*I received a free ARC of this book with thanks to the author and Rachel Gilbey at Rachel’s Random Resources blog tours. The decision to review and my opinions are my own.*
Blurb: MURDER, MYSTERY…AND MARROWS
Some people would describe Beattie Bramshaw as a pillar of the community. Many would applaud her numerous successes in the bakery competition at the annual village show. A small number might say, if pushed, that they find her a little on the bossy side. And one or two might just whisper the words ‘interfering’ and ‘busybody’ behind her back.
But no-one would have her down as a murderer.
So why is she being questioned in Dreighton police station after being found in the local allotments, at the dead of night, wielding a kitchen knife just yards away from where local lottery winner, Yvonne Richards, was found stabbed to death? And what does all of this have to do with Doug Sparrow’s prize marrows?
Marrow Jam is a comedy crime caper in the spirit of Agatha Raisin. It will have you chuckling all the way through many a cup of tea.
Part cosy mystery and part slapstick rom-com, Marrow Jam is a delightfully chaotic romp through a small village murder investigation.
We first meet Beattie Bramshaw in an unusual and compromising state in a police interrogation room. Completely unflappable in the face of DI Grayson’s accusations and exasperation, she proceeds to take us back seven weeks to the village fete and the start of the whole vendetta. The vendetta being related to Beattie’s nemesis, Doug Sparrow and his incredibly large marrow, of course. The murder of the competition judge is barely a sidenote in Beattie’s account of her increasingly demented escapades!
We don’t just get Beattie’s view of events though. Susan A. King allows some of the side characters, most notably Beattie’s faithful – if frustrated – sidekick and best friend, Phyllis. Phyllis has problems of her own that keep her from devoting her full attention to Beattie’s marrow madness; her husband has taken up with another woman and left Phyllis all alone, except her unenthusiastic dog and her over-enthusiastic friend. But can anyone find love in Elmesbury, or are they stuck with walnut loaf and wishes? And what, or who, exactly is that despicable Doug Sparrow wishing for?
At first I found Beattie amusing but also fairly irritating… an experience which I am sure many members of the Elmesbury WI would be all too familiar with. As the story unfolded, however, and she let slip snippets of information about her childhood, and showed real concern and loyalty for her friends, Beattie grew on me. This effect applied to all of the characters in the book, as the author cleverly duped us into judging them on first appearances, then revealed their warm hearts, soft feelings, witty tongues and open minds. By the time I turned the last page, I was thoroughly invested in, and attached to, the little village and its eccentric inhabitants.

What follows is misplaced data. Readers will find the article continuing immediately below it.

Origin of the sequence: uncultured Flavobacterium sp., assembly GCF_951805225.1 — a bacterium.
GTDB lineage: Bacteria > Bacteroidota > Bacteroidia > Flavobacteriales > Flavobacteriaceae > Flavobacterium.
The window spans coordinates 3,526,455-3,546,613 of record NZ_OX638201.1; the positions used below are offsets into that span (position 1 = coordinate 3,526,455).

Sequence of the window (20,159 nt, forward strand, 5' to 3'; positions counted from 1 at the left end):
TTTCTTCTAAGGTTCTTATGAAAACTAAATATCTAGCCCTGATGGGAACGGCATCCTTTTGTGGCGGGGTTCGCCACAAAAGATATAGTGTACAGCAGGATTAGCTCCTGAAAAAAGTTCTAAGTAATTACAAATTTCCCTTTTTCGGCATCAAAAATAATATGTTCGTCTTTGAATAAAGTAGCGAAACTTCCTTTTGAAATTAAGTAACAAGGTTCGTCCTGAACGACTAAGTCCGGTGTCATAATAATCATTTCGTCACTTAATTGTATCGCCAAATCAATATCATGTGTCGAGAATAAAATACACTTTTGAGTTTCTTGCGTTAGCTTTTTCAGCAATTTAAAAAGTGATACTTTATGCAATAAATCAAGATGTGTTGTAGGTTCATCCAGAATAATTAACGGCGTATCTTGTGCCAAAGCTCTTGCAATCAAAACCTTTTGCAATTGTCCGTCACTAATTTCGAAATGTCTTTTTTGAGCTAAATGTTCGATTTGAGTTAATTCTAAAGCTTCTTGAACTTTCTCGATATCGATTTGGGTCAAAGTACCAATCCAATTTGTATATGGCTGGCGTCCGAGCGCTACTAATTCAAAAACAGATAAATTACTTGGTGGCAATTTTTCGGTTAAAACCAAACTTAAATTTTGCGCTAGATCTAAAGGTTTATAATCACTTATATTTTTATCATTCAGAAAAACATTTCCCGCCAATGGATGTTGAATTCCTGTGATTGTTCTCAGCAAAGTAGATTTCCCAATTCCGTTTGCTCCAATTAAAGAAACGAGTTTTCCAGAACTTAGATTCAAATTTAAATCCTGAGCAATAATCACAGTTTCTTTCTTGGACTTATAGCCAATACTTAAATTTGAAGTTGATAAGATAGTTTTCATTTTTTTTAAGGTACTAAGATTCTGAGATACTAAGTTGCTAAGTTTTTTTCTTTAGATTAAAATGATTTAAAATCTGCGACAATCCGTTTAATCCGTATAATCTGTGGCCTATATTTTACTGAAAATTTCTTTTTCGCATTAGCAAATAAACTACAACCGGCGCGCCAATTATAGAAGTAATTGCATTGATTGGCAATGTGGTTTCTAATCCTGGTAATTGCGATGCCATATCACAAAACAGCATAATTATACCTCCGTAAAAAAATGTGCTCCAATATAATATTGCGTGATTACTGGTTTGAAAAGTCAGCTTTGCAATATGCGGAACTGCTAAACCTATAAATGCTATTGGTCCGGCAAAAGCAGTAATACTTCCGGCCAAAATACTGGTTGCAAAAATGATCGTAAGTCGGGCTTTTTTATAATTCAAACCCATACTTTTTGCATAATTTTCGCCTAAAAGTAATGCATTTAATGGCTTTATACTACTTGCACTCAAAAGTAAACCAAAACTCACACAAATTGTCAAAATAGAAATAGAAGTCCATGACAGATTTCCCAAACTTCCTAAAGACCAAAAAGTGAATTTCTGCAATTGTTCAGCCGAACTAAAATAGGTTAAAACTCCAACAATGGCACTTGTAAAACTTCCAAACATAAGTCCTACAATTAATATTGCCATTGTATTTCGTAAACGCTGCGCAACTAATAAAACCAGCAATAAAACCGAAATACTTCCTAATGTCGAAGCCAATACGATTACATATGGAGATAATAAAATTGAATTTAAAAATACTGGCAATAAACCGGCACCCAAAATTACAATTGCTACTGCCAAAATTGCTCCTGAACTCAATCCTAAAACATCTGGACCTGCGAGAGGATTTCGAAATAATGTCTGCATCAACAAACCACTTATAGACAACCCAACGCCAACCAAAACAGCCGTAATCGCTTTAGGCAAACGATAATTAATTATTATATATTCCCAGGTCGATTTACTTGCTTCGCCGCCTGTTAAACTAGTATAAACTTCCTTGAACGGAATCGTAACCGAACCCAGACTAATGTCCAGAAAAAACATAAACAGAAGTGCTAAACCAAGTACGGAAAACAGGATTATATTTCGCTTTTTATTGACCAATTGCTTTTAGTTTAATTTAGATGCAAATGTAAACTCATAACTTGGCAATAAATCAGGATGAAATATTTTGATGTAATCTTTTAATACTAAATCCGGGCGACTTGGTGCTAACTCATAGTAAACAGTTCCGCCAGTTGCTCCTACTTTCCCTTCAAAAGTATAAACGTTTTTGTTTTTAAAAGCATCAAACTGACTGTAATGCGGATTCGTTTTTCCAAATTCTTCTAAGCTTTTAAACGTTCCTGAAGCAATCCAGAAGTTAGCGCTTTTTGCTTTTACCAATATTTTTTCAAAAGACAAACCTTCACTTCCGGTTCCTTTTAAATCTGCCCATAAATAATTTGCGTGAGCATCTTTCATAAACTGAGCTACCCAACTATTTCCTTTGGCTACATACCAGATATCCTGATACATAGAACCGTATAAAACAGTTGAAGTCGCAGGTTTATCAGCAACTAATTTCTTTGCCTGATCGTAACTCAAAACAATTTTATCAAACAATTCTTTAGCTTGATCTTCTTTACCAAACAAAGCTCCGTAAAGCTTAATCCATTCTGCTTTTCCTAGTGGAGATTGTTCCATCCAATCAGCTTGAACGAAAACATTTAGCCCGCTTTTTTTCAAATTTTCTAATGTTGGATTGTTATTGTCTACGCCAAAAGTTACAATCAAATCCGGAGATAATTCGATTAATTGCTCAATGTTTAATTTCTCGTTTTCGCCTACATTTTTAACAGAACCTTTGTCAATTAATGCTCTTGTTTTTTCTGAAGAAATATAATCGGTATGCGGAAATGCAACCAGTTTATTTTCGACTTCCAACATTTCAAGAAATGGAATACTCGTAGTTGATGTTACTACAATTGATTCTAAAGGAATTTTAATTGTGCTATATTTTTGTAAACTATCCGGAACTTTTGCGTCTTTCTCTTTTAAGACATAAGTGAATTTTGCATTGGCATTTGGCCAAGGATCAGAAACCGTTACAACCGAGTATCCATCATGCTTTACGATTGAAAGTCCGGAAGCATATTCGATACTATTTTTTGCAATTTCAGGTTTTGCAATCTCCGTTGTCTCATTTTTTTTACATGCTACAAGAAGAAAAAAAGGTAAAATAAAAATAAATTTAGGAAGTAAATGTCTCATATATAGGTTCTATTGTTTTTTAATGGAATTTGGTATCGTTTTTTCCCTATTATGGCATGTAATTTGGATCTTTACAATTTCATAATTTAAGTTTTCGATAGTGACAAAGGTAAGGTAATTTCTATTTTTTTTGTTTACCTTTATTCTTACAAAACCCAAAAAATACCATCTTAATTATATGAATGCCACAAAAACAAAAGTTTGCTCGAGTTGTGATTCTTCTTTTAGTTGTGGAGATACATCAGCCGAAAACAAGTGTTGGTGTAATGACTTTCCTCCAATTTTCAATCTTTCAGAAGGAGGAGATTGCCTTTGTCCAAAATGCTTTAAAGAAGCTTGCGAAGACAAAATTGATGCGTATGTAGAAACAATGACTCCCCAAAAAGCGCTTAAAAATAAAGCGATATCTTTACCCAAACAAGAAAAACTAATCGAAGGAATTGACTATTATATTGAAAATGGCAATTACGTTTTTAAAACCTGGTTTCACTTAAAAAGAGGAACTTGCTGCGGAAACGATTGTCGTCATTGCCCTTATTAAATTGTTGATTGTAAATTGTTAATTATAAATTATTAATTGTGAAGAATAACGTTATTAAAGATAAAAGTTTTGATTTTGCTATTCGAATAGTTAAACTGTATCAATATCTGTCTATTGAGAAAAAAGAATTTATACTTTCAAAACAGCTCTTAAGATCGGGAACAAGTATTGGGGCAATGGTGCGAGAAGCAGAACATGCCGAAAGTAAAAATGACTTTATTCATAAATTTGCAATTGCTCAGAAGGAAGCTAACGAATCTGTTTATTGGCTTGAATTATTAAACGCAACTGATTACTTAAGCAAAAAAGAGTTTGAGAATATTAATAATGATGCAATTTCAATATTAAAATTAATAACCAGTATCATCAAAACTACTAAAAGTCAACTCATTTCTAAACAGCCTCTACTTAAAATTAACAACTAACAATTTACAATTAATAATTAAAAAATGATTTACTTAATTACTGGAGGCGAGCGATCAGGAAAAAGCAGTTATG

Plus, there is a well-written and thoroughly intriguing murder mystery to unravel as well, between Beattie’s recklessly impulsive crusade and Phyllis’s search for companionship (preferably someone who won’t get her thrown in prison). Whilst I did get to the bottom of the mystery before Beattie – to be fair, her mind was on many, many other things – that didn’t affect my enjoyment one bit, as I followed the comedic romp of the characters from speed-dating disasters to allotment rendezvous.
Marrow Jam is a standout standalone of a wacky rom-com cosy mystery that left me longing for more from Beattie Bramshaw and her unique approach to amateur investigation.
Beattie studied Phyllis’ slumped shoulders and her heart went out to her. Having resigned herself to the solitary existence of spinsterdom many years ago, it was now an effort to recall the deep-seated pain which had accompanied the break-up of her own engagement. The unhappy event had been life changing; the catalyst which had driven her to dedicate her life to the honing of her skills and become the undisputed Elmesbury WI crafts aficionado. The diversion had served its purpose well, material objects having an undeniable element of reliability. She could always depend on a generously-filled shortcrust pie to elicit the required congratulatory comment but people, she had come to discover, were a source of constant disappointment — so much better to live one’s life vicariously and avoid the inevitable regret.
– Susan A. King, Marrow Jam
Don’t forget to stop by the other blogs on this tour (see the poster below for details) for more great content and reviews!